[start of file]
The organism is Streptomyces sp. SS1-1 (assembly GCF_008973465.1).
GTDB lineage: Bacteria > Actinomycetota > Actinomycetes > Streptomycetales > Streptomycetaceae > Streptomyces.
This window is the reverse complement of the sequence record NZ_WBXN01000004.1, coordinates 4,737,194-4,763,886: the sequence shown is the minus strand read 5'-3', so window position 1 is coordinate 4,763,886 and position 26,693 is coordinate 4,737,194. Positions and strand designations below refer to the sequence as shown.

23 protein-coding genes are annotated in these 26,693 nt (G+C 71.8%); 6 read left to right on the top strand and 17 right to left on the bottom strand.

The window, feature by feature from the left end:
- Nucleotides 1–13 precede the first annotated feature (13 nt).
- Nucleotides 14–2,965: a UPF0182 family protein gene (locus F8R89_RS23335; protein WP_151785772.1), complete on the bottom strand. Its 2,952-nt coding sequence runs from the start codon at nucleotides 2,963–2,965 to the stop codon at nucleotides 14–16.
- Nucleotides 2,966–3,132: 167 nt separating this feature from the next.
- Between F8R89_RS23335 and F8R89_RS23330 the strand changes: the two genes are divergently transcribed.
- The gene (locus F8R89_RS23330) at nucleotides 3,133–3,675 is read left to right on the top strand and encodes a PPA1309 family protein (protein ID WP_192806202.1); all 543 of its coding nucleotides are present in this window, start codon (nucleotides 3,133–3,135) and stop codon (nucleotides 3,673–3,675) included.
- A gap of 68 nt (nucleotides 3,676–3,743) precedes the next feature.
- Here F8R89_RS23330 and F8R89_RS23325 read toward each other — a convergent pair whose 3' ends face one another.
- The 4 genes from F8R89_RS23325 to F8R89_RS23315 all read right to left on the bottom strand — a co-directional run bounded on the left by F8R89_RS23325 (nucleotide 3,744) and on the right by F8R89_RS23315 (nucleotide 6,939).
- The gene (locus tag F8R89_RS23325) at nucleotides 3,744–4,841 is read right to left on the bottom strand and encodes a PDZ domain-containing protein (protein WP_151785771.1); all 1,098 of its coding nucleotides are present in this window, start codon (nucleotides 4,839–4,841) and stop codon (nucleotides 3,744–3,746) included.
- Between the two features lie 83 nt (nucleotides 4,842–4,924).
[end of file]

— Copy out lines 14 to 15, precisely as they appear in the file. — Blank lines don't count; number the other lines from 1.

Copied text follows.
- The gene (locus tag F8R89_RS23325) at nucleotides 3,744–4,841 is read right to left on the bottom strand and encodes a PDZ domain-containing protein (protein WP_151785771.1); all 1,098 of its coding nucleotides are present in this window, start codon (nucleotides 4,839–4,841) and stop codon (nucleotides 3,744–3,746) included.
- Between the two features lie 83 nt (nucleotides 4,842–4,924).